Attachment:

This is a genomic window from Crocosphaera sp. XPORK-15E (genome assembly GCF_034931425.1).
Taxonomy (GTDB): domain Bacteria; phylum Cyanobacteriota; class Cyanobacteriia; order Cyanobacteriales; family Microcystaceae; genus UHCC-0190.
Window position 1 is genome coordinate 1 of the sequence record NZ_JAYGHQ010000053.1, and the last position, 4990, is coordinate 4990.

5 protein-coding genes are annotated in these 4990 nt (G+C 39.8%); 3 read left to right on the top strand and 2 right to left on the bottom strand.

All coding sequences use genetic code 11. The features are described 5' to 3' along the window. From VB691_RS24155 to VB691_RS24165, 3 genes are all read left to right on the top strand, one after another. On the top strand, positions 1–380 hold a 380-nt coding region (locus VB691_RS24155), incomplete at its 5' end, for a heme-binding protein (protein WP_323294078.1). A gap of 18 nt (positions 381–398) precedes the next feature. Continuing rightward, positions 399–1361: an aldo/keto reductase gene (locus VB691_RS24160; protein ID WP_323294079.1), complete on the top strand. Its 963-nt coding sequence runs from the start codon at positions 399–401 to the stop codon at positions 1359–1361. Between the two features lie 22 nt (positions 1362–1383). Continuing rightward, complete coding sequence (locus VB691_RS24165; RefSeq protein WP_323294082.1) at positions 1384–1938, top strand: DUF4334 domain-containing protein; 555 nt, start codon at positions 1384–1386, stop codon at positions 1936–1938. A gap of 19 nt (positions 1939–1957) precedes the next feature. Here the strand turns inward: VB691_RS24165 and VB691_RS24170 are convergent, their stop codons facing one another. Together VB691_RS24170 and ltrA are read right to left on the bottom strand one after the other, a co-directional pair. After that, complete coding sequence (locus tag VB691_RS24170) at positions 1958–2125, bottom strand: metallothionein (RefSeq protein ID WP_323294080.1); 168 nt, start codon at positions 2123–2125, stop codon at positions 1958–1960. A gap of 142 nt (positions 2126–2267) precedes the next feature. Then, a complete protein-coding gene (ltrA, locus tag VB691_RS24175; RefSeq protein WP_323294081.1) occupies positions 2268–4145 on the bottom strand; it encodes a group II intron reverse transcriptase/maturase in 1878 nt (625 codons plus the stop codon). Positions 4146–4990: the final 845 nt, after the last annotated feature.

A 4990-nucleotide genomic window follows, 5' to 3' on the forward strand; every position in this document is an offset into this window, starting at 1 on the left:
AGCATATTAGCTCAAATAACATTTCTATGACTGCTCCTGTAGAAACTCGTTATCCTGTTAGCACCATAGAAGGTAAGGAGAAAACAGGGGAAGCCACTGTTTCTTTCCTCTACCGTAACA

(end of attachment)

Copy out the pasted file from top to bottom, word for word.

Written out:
This is a genomic window from Crocosphaera sp. XPORK-15E (genome assembly GCF_034931425.1).
Taxonomy (GTDB): domain Bacteria; phylum Cyanobacteriota; class Cyanobacteriia; order Cyanobacteriales; family Microcystaceae; genus UHCC-0190.
Window position 1 is genome coordinate 1 of the sequence record NZ_JAYGHQ010000053.1, and the last position, 4990, is coordinate 4990.

5 protein-coding genes are annotated in these 4990 nt (G+C 39.8%); 3 read left to right on the top strand and 2 right to left on the bottom strand.

All coding sequences use genetic code 11. The features are described 5' to 3' along the window. From VB691_RS24155 to VB691_RS24165, 3 genes are all read left to right on the top strand, one after another. On the top strand, positions 1–380 hold a 380-nt coding region (locus VB691_RS24155), incomplete at its 5' end, for a heme-binding protein (protein WP_323294078.1). A gap of 18 nt (positions 381–398) precedes the next feature. Continuing rightward, positions 399–1361: an aldo/keto reductase gene (locus VB691_RS24160; protein ID WP_323294079.1), complete on the top strand. Its 963-nt coding sequence runs from the start codon at positions 399–401 to the stop codon at positions 1359–1361. Between the two features lie 22 nt (positions 1362–1383). Continuing rightward, complete coding sequence (locus VB691_RS24165; RefSeq protein WP_323294082.1) at positions 1384–1938, top strand: DUF4334 domain-containing protein; 555 nt, start codon at positions 1384–1386, stop codon at positions 1936–1938. A gap of 19 nt (positions 1939–1957) precedes the next feature. Here the strand turns inward: VB691_RS24165 and VB691_RS24170 are convergent, their stop codons facing one another. Together VB691_RS24170 and ltrA are read right to left on the bottom strand one after the other, a co-directional pair. After that, complete coding sequence (locus tag VB691_RS24170) at positions 1958–2125, bottom strand: metallothionein (RefSeq protein ID WP_323294080.1); 168 nt, start codon at positions 2123–2125, stop codon at positions 1958–1960. A gap of 142 nt (positions 2126–2267) precedes the next feature. Then, a complete protein-coding gene (ltrA, locus tag VB691_RS24175; RefSeq protein WP_323294081.1) occupies positions 2268–4145 on the bottom strand; it encodes a group II intron reverse transcriptase/maturase in 1878 nt (625 codons plus the stop codon). Positions 4146–4990: the final 845 nt, after the last annotated feature.

A 4990-nucleotide genomic window follows, 5' to 3' on the forward strand; every position in this document is an offset into this window, starting at 1 on the left:
AGCATATTAGCTCAAATAACATTTCTATGACTGCTCCTGTAGAAACTCGTTATCCTGTTAGCACCATAGAAGGTAAGGAGAAAACAGGGGAAGCCACTGTTTCTTTCCTCTACCGTAACA